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Description:

Describing many of the most important aspects of Lie group theory, this book presents the subject in a 'hands on' way. Rather than concentrating on theorems and proofs, the book shows the applications of the material to physical sciences and applied mathematics. Many examples of Lie groups and Lie algebras are given throughout the text. The relation between Lie group theory and algorithms for solving ordinary differential equations is presented and shown to be analogous to the relation between Galois groups and algorithms for solving polynomial equations. Other chapters are devoted to differential geometry, relativity, electrodynamics, and the hydrogen atom. Problems are given at the end of… More each chapter so readers can monitor their understanding of the materials. This is a fascinating introduction to Lie groups for graduate and undergraduate students in physics, mathematics and electrical engineering, as well as researchers in these fields.Less

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Book details

List price: $94.99 Copyright year: 2008 Publisher: Cambridge University Press Publication date: 1/17/2008 Binding: Hardcover Pages: 332 Size: 7.00" wide x 9.75" long x 0.75" tall Weight: 2.002 Language: English

AuthorTable of Contents

Preface

Introduction

The program of Lie

A result of Galois

Group theory background

Approach to solving polynomial equations

Solution of the quadratic equation

Solution of the cubic equation

Solution of the quartic equation

The quintic cannot be solved

Example

Conclusion

Problems

Lie groups

Algebraic properties

Topological properties

Unification of algebra and topology

Unexpected simplification

Conclusion

Problems

Matrix groups

Preliminaries

No constraints

Linear constraints

Bilinear and quadratic constraints

Multilinear constraints

Intersections of groups

Embedded groups

Modular groups

Conclusion

Problems

Lie algebras

Why bother?

How to linearize a Lie group

Inversion of the linearization map: EXP

Properties of a Lie algebra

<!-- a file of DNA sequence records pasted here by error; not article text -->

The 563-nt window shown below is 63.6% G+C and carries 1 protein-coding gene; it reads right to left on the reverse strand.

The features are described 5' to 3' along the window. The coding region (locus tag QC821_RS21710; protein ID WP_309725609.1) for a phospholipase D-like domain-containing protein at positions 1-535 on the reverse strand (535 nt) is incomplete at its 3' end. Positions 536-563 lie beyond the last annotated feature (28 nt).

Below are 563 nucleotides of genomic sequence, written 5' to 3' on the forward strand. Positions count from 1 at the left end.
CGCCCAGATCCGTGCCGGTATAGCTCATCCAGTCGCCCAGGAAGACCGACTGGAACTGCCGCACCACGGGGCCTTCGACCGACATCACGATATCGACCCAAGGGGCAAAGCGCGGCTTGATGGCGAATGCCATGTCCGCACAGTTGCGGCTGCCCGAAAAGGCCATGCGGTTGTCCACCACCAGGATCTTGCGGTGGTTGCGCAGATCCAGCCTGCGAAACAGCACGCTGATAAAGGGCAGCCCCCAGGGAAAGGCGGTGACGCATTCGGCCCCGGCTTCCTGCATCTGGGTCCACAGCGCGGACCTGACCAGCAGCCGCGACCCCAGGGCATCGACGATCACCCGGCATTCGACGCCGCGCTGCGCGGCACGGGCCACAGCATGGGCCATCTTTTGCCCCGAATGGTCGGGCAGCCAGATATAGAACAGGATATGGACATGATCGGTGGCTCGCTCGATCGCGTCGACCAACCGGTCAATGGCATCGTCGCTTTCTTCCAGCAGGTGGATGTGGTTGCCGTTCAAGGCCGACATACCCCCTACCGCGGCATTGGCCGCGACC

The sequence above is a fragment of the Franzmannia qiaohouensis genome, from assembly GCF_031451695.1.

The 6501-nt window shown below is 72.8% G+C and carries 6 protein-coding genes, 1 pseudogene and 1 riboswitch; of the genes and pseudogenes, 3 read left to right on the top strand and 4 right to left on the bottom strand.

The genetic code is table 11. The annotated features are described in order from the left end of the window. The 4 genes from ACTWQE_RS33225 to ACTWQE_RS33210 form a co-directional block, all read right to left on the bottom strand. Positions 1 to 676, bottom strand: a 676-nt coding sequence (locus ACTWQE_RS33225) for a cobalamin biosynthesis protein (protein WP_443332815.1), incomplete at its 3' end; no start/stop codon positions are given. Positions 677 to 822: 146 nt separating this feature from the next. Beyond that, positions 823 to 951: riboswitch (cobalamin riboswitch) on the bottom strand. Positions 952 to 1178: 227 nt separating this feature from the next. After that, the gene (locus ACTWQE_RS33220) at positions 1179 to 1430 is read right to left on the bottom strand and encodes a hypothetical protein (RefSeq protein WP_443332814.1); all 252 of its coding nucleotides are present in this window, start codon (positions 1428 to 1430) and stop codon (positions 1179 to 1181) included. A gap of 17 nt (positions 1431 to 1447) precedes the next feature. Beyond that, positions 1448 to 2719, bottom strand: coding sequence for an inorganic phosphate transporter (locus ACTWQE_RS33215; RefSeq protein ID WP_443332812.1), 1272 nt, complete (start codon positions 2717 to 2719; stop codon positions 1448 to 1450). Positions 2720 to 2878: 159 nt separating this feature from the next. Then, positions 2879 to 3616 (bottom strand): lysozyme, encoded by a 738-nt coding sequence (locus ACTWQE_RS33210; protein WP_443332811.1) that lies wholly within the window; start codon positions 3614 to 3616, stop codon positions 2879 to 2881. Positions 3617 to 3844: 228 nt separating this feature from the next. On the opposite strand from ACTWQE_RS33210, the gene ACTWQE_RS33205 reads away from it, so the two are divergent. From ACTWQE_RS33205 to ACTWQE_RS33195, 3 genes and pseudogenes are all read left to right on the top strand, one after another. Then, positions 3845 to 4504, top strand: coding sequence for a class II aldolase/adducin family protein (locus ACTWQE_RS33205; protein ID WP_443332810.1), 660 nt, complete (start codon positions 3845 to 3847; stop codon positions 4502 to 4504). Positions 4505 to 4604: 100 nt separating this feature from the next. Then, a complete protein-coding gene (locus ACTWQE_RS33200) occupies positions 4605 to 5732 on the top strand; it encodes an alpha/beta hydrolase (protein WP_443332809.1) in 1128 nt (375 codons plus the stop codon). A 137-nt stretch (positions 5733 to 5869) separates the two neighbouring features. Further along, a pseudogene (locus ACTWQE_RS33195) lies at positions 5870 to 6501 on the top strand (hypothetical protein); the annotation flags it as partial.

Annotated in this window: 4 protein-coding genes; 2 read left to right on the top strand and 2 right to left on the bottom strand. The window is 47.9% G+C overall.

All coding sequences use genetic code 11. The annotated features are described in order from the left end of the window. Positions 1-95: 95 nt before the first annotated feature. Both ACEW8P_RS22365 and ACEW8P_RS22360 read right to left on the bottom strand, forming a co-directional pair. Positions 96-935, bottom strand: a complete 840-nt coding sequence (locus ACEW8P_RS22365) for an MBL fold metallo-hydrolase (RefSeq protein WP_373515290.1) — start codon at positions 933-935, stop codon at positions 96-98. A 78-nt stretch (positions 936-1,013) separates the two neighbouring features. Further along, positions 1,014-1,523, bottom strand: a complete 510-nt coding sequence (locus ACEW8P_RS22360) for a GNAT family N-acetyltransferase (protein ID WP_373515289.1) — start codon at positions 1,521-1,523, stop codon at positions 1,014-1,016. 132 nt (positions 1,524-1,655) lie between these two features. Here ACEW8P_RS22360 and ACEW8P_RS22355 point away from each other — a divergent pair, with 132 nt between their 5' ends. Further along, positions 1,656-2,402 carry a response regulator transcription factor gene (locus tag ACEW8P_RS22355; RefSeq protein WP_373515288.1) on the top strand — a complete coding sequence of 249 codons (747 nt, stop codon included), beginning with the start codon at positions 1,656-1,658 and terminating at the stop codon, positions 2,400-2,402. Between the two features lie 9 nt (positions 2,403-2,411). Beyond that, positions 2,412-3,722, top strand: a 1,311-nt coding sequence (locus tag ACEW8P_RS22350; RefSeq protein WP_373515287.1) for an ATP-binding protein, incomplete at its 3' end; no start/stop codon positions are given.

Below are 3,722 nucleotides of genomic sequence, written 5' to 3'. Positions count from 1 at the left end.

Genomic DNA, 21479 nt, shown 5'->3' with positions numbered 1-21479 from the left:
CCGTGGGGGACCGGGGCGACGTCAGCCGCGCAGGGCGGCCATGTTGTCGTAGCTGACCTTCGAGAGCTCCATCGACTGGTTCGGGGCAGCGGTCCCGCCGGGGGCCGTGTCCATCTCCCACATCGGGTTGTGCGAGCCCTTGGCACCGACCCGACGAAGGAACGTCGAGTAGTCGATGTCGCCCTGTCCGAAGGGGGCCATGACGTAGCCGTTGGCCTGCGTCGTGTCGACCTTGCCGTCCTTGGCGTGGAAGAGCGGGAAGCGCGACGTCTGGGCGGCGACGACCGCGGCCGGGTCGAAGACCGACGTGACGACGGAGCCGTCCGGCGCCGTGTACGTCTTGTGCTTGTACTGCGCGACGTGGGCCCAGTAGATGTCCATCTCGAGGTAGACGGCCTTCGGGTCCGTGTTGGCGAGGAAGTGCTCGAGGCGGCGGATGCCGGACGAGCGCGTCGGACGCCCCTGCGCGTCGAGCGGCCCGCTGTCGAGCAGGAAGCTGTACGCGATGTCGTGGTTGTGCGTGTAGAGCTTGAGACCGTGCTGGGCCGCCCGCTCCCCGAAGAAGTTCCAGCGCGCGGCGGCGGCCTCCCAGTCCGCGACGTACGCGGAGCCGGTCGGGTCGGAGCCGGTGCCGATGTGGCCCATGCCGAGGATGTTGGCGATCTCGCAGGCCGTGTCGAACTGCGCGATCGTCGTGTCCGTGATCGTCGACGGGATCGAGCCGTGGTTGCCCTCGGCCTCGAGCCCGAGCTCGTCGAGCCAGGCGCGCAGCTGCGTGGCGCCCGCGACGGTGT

Structure constants

Regular representation

Structure of a Lie algebra

Inner product

Invariant metric and measure on a Lie group

Conclusion

Problems

Matrix algebras

Preliminaries

No constraints

Linear constraints

Bilinear and quadratic constraints

Multilinear constraints

Intersections of groups

Algebras of embedded groups

Modular groups

Basis vectors

Conclusion

Problems

Operator algebras

Boson operator algebras

Fermion operator algebras

First order differential operator algebras

Conclusion

Problems

EXPonentiation

Preliminaries

The covering problem

The isomorphism problem and the covering group

The parameterization problem and BCH formulas

EXPonentials and physics

Conclusion

Problems

Structure theory for Lie algebras

Regular representation

Some standard forms for the regular representation

What these forms mean

How to make this decomposition

An example

Conclusion

Problems

Structure theory for simple Lie algebras

Objectives of this program

Eigenoperator decomposition - secular equation

Rank

Invariant operators

Regular elements

Semisimple Lie algebras

Canonical commutation relations

Conclusion

Problems

Root spaces and Dynkin diagrams

Properties of roots

Root space diagrams

Dynkin diagrams

Conclusion

Problems

Real forms

Preliminaries

Compact and least compact real forms

Cartan's procedure for constructing real forms

Real forms of simple matrix Lie algebras

Results

Conclusion

Problems

Riemannian symmetric spaces

Brief review

Globally symmetric spaces

Rank

Riemannian symmetric spaces

Metric and measure

Applications and examples

Pseudo-Riemannian symmetric spaces

Conclusion

Problems

Contraction

Preliminaries

Inonu-Wigner contractions

Simple examples of Inonu-Wigner contractions

The contraction U(2) to H[subscript 4]

Conclusion

Problems

Hydrogenic atoms

Introduction

Two important principles of physics

The wave equations

Quantization conditions

Geometric symmetry SO(3)

Dynamical symmetry SO(4)

Relation with dynamics in four dimensions

DeSitter symmetry SO(4, 1)

Conformal symmetry SO(4, 2)

Spin angular momentum

Spectrum generating group

Conclusion

Problems

Maxwell's equations

Introduction

Review of the inhomogeneous Lorentz group

Subgroups and their representations

Representations of the Poincare group

Transformation properties

Maxwell's equations

Conclusion

Problems

Lie groups and differential equations

The simplest case

First order equations

An example

Additional insights

Conclusion

Problems

Bibliography

Index

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